Hitting ‘play’ on sports

Hitting ‘play’ on sports

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When Gov. Andrew M. Cuomo was in Buffalo last week, he announced first that Western New York was to begin phase one of its reopening. His next agenda item was to say that he supported the state’s pro sports teams making plans to get back on the field, court or ice.

“We’re a ready, willing and able partner,” Cuomo said.

As with any other business planning to reopen, sports leagues will need to be cautious and proceed in baby steps. The four top leagues – the NFL, NHL, NBA and Major League Baseball – have been working on various scenarios to return, and most likely will play their games inside empty stadiums or arenas. Getting pro athletes back in action is not without risks, as the nation copes with Covid-19, but will come with rewards. The return of televised sporting events will give us not just a feeling that some version of normal life is returning, it will also provide a common language and sense of camaraderie that now seems in short supply.

As the spread of Covid-19 picked up steam in the United States in March, it became clear that people declaring “we’re all in this together” were misinformed. The virus picked primarily on older people, or those with underlying health conditions, and it did much more damage in economically disadvantaged neighborhoods, magnifying the health disparities that exist in inner cities and outlying rural towns.

At first, most citizens of Western New York were unified in wanting to flatten the curve through social distancing and other safety measures. As the weeks wore on, however, concerns about economic stagnation, forced family togetherness and lost social interactions wore many of us down. Individuals retreated to their usual corners, and the tension between public safety and unlimited individual liberty became an ideological flashpoint.

Sports can help us cut through the political brambles. We need more ESPN in our lives right now and less C-Span. We don’t care how the Bills’ Josh Allen leans politically, but let’s see if he can throw while rolling to his right. We’ll never know what the Sabres’ Jack Eichel thinks about taking hydroxychloroquine as a preventive drug for Covid-19, but we’re anxious to see him take a few healthy slap shots again.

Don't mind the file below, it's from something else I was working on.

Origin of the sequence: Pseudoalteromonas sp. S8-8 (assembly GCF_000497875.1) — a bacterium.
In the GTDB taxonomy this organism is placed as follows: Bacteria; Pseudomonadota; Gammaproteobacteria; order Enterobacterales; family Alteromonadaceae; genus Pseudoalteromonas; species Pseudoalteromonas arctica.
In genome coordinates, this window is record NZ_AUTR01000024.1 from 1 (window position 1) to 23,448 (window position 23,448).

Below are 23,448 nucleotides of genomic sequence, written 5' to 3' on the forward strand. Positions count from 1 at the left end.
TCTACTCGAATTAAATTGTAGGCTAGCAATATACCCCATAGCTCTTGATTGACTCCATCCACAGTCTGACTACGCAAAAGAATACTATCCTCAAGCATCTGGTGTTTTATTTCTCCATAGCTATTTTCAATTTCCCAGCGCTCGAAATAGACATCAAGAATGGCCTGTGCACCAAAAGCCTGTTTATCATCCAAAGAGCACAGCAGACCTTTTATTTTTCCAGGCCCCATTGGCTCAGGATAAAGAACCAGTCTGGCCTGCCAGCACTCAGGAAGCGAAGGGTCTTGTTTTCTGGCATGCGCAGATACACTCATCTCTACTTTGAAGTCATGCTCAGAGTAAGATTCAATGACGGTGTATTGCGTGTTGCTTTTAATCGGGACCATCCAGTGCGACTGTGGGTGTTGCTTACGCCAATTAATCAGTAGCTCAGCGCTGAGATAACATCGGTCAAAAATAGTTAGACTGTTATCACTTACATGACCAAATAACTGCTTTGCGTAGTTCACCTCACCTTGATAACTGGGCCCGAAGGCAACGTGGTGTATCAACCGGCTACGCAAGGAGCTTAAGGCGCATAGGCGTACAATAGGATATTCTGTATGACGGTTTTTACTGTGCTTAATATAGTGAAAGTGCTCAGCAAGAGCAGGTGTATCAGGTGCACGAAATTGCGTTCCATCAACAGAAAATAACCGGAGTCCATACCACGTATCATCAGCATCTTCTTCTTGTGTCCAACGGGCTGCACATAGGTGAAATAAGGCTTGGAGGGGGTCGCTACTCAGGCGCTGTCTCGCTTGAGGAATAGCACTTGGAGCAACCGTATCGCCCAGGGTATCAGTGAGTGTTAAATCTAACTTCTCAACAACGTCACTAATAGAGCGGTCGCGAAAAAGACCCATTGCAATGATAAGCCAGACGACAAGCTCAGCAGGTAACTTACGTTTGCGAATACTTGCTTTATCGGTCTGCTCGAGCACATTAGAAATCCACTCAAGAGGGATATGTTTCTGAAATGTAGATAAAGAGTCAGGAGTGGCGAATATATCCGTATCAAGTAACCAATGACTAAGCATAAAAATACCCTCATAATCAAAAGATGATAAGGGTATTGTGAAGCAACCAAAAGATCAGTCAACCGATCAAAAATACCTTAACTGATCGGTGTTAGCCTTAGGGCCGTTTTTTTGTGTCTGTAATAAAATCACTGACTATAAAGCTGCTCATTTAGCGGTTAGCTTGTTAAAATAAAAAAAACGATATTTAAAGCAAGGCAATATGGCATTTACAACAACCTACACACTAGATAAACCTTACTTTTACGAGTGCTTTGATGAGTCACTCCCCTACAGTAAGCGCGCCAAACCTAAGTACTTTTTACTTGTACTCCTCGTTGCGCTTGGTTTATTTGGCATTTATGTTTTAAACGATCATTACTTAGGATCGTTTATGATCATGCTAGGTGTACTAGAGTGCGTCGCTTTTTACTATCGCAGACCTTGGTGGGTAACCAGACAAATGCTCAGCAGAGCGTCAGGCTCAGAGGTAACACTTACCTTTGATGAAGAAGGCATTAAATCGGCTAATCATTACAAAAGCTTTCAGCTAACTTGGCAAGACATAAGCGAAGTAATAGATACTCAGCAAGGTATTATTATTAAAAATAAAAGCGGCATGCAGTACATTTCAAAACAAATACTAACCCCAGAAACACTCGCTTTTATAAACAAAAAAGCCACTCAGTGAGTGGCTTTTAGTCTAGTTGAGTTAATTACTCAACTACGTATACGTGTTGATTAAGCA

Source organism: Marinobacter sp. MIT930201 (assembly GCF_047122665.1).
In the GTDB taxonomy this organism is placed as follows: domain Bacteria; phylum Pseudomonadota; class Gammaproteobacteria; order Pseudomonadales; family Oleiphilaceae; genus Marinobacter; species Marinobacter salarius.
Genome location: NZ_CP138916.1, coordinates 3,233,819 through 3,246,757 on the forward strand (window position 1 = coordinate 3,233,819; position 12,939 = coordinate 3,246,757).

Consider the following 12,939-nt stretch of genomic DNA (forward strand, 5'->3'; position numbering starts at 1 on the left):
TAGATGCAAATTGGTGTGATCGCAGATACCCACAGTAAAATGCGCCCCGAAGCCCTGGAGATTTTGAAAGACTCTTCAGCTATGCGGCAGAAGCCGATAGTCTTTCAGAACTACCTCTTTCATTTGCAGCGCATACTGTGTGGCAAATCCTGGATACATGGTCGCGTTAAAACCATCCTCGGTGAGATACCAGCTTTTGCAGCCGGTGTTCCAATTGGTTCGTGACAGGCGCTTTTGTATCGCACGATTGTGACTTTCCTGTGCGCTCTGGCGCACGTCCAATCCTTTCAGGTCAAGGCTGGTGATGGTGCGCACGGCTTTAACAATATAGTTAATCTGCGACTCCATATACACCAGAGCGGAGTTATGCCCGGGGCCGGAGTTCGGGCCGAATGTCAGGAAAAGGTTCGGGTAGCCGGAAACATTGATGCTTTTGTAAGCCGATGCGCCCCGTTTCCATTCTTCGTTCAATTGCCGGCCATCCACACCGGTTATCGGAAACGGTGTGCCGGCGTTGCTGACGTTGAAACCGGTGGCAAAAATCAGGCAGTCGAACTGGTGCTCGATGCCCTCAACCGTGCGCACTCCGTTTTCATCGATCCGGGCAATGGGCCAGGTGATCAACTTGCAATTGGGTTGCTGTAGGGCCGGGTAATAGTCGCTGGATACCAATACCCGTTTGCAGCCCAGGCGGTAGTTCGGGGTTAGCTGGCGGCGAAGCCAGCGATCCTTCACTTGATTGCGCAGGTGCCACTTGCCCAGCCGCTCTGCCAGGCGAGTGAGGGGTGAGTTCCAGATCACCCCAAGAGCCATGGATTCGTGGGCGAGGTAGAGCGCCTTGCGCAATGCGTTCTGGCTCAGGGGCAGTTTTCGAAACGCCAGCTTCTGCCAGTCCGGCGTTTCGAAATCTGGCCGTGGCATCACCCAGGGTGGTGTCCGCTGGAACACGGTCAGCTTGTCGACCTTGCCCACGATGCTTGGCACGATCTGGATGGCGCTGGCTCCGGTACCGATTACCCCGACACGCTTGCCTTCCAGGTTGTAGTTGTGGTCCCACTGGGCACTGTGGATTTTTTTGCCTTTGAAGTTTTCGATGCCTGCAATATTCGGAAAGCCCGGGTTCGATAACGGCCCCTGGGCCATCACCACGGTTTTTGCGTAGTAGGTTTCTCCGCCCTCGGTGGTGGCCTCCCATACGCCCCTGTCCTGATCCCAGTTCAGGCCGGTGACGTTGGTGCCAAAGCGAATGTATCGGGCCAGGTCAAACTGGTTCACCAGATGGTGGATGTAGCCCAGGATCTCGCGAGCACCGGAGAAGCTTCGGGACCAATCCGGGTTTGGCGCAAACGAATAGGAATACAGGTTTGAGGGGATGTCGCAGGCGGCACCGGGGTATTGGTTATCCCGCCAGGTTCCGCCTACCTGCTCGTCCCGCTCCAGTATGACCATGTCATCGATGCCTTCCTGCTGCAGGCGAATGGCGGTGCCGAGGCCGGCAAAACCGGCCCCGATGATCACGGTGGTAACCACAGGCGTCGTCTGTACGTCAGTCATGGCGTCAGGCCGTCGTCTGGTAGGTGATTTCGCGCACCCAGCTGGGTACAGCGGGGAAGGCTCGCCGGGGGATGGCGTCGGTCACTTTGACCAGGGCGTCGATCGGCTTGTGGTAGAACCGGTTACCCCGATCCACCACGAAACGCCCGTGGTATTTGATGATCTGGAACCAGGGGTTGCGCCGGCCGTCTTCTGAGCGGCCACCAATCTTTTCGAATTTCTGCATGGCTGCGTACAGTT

A manufacturing magnate and a professional dishwasher might have little in common, but put them in the same room with a Bills or Sabres game on TV and watch them connect by speaking the language of sports.

The pro leagues are still trying to figure out their roadmaps for returning. The NHL and NBA want at least to hold postseason tournaments so that they can crown 2020 champions. To minimize travel, they would play at several hub sites rather than in their home arenas. The stands would presumably be empty, turning the games into made-for-TV events.

Baseball’s players and owners have not been able to agree over the terms of playing half a baseball season, starting in July. It’s also unclear how the Triple-A Buffalo Bisons would return to action.

The timing of the sports calendar has been fortunate for the NFL, whose scheduled start to the season is not until September. The league has not yet announced plans for how it will stage its games. and it will have the benefit of seeing how its counterparts in other sports fare in conducting their business in the coronavirus era.

For all sports, this will be an iterative process, with a test-and-learn approach. The safety of athletes, coaches and anyone else connected to professional sports must be paramount in planning the turn of competition.

In addition to being spectators, more of us can take advantage of golf courses and tennis courts reopening. Hiking trails beckon, for those who can keep a proper distance away from others.

Having sports to watch and activities to partake in won’t make our other problems go away, but they sure will be nice distractions.

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